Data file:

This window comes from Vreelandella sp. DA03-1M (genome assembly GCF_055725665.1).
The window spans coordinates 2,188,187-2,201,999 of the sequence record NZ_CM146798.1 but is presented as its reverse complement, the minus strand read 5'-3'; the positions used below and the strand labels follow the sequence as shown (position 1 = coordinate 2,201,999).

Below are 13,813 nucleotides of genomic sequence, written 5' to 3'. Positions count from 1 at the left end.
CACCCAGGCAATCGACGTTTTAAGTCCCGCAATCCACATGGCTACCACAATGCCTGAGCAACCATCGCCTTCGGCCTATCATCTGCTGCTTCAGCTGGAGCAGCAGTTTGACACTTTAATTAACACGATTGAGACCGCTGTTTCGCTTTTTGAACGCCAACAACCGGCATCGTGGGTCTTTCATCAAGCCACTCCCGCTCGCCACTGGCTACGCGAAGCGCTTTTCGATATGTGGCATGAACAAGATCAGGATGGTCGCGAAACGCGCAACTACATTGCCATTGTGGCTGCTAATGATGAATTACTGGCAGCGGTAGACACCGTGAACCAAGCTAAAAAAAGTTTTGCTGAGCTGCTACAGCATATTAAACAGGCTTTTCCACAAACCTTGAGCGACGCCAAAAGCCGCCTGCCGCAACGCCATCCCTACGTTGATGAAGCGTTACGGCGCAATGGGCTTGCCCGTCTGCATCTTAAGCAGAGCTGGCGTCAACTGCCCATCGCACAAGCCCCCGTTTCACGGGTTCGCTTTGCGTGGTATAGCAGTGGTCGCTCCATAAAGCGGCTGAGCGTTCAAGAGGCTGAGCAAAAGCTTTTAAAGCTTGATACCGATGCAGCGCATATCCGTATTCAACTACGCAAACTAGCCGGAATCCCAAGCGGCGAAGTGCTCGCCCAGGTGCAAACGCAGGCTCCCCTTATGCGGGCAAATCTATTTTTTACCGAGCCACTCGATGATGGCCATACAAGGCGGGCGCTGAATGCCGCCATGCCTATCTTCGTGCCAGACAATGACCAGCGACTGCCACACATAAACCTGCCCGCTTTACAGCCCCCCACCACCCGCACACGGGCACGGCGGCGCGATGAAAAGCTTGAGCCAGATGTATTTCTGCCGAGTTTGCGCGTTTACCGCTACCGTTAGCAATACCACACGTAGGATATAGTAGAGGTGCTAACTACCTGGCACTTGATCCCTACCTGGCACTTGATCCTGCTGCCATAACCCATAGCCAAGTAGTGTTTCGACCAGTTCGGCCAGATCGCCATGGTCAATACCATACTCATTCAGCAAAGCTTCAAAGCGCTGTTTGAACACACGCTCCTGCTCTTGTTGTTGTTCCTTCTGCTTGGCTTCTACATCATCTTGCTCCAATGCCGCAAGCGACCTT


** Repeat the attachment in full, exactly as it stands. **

This window comes from Vreelandella sp. DA03-1M (genome assembly GCF_055725665.1).
The window spans coordinates 2,188,187-2,201,999 of the sequence record NZ_CM146798.1 but is presented as its reverse complement, the minus strand read 5'-3'; the positions used below and the strand labels follow the sequence as shown (position 1 = coordinate 2,201,999).

Below are 13,813 nucleotides of genomic sequence, written 5' to 3'. Positions count from 1 at the left end.
CACCCAGGCAATCGACGTTTTAAGTCCCGCAATCCACATGGCTACCACAATGCCTGAGCAACCATCGCCTTCGGCCTATCATCTGCTGCTTCAGCTGGAGCAGCAGTTTGACACTTTAATTAACACGATTGAGACCGCTGTTTCGCTTTTTGAACGCCAACAACCGGCATCGTGGGTCTTTCATCAAGCCACTCCCGCTCGCCACTGGCTACGCGAAGCGCTTTTCGATATGTGGCATGAACAAGATCAGGATGGTCGCGAAACGCGCAACTACATTGCCATTGTGGCTGCTAATGATGAATTACTGGCAGCGGTAGACACCGTGAACCAAGCTAAAAAAAGTTTTGCTGAGCTGCTACAGCATATTAAACAGGCTTTTCCACAAACCTTGAGCGACGCCAAAAGCCGCCTGCCGCAACGCCATCCCTACGTTGATGAAGCGTTACGGCGCAATGGGCTTGCCCGTCTGCATCTTAAGCAGAGCTGGCGTCAACTGCCCATCGCACAAGCCCCCGTTTCACGGGTTCGCTTTGCGTGGTATAGCAGTGGTCGCTCCATAAAGCGGCTGAGCGTTCAAGAGGCTGAGCAAAAGCTTTTAAAGCTTGATACCGATGCAGCGCATATCCGTATTCAACTACGCAAACTAGCCGGAATCCCAAGCGGCGAAGTGCTCGCCCAGGTGCAAACGCAGGCTCCCCTTATGCGGGCAAATCTATTTTTTACCGAGCCACTCGATGATGGCCATACAAGGCGGGCGCTGAATGCCGCCATGCCTATCTTCGTGCCAGACAATGACCAGCGACTGCCACACATAAACCTGCCCGCTTTACAGCCCCCCACCACCCGCACACGGGCACGGCGGCGCGATGAAAAGCTTGAGCCAGATGTATTTCTGCCGAGTTTGCGCGTTTACCGCTACCGTTAGCAATACCACACGTAGGATATAGTAGAGGTGCTAACTACCTGGCACTTGATCCCTACCTGGCACTTGATCCTGCTGCCATAACCCATAGCCAAGTAGTGTTTCGACCAGTTCGGCCAGATCGCCATGGTCAATACCATACTCATTCAGCAAAGCTTCAAAGCGCTGTTTGAACACACGCTCCTGCTCTTGTTGTTGTTCCTTCTGCTTGGCTTCTACATCATCTTGCTCCAATGCCGCAAGCGACCTT